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Reviewed by:
  • Shakespeare and Childhood
  • Kevin J. Wetmore Jr.
Shakespeare and Childhood. Edited by Kate Chedgzoy, Susanne Greenhalgh, and Robert Shaughnessy. Cambridge: Cambridge University Press, 2007; pp. xii + 284. $100.00 cloth.

This valuable and important volume focuses on what editor Robert Shaughnessy correctly identifies as a "surprisingly underdeveloped area of scholarly investigation": the relationship among Shakespeare, children, childhood, and children's culture from the early modern era to the present (2). "Despite the complex and varied significances of the figure [End Page 337] of the child in the Shakespearean canon," as well as innumerable appropriations and adaptations of the plays to the cultures of childhood in the "literary, educational, theatrical and cinematic realms," the representation of children in Shakespeare and Shakespeare in children's culture is an area undertheorized and underdeveloped (2). The fourteen essays and supporting scholarly apparatus in this volume redress this imbalance to varying degrees of success.

The volume is divided into two roughly even halves, each with an invaluable introduction; these introductions, by Kate Chedgzoy and Susanne Greenhalgh, respectively, are among the highlights of the volume. The first section, "Shakespeare's Children," engages childhood in early modern England and its representation in Shakespeare; the second, "Children's Shakespeare," explores how Shakespeare has been transformed for presentation to children. As Chedgzoy indicates, childhood is "a highly significant category of cultural and ideological meaning," and each culture shapes its own understanding of this stage of development and its relationship to adulthood (22). By engaging Shakespeare and his relationship to children, we also reevaluate Shakespeare's representation of adulthood.

At their best, the essays in this volume require the reader to rethink children in Shakespeare's plays by placing his child characters in dialogue with other representations of children from the period. Catherine Belsey offers a fascinating contrast of representations of children in paintings (where they are often represented as "miniature adults") and onstage, observing their vulnerability, authority, and mischievous playfulness (34). Hattie Fletcher and Marianne Novy present an extended analysis of fathers identifying with and losing daughters—to marriage, death, or both—in comedy and tragedy. Their scrutiny of paternal privilege, loss, and identity in the canon reveals a consistent concern for the affection between father and child (usually a daughter), followed by the loss of that child. Lucy Munro explicates the intricate relationship between Shakespeare and the children's companies and boy players of the English Renaissance, in particular, reading Coriolanus as a critique of the heroic tragedies produced by children's companies. Observing that when played by children, heroic tragedy becomes satiric, finds in she Coriolanus a tragedy brought about when Martius must play out "the role of the hypermasculine military hero," which would have been comedic if performed by children (92).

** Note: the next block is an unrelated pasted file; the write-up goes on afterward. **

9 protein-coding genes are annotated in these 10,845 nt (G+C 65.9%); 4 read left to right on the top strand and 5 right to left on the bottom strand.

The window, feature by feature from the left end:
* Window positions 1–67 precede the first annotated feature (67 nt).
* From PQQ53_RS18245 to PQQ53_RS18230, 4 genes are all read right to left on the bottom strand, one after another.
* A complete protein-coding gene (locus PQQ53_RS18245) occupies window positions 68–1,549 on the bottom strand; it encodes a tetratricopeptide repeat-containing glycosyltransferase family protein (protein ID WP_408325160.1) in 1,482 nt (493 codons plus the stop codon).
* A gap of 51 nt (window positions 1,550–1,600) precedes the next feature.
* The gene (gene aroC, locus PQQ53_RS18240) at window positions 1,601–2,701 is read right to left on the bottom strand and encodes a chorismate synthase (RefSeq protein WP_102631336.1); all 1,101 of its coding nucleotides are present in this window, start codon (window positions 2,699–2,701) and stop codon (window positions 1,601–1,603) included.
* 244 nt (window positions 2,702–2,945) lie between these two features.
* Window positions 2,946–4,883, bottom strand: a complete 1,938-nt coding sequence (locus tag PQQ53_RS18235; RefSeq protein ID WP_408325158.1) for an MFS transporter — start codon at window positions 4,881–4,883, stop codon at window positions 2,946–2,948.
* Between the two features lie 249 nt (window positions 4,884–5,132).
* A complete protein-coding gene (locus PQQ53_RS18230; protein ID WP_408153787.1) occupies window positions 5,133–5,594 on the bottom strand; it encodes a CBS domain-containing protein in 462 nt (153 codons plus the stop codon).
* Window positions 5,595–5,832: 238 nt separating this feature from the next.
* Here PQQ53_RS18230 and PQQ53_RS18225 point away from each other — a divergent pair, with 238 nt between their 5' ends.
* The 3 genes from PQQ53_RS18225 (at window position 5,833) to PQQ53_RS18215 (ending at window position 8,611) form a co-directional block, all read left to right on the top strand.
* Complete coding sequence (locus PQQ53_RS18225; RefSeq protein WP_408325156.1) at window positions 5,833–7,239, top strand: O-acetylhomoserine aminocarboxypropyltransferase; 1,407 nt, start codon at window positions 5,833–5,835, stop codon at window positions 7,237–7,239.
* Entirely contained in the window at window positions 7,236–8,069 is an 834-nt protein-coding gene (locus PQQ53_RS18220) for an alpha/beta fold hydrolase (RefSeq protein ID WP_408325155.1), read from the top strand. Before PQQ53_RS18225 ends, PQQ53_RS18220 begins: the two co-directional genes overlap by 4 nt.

The essays in the second half range over greater territory, engaging shifts in thinking about childhood from the sixteenth through the twenty-first centuries and examining how each generation has constructed childhood—and constructed a Shakespeare for those children. Because of the wider-ranging subject, some of the essays in this section seem a bit tangential or peripheral to the larger issues of the book. Nevertheless, most offer a fascinating examination of education, culture, and the construction of Shakespeare. Although the obvious examples are here—the Lambs' Tales from Shakespeare, Bowdler's Family Shakespeare, the creation of a "children's canon" (plays acceptable to be read in schools yet accessible and of interest to young readers)—the other topics under consideration range from the obscure to the highly significant.

Naomi Miller contributes an intriguing essay on agency in children's Shakespeare, indicating that through Shakespeare, children gain "developmental autonomy" and "the capacity to act and to learn through acting" (137). Kate Chedgzoy's chapter on reimagining boyhood in adolescent literature set in Shakespeare's England is almost more valuable for its background analysis of boys in the plays than it is for the twentieth-century novels that are her actual subject. Observing that many of the boy characters in Shakespeare's plays are separated from their families and possibly in danger, she sees the theatre as a cultural site where anxieties about boys could be safely articulated.

The last two essays engage Shakespeare...


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pp. 337-339
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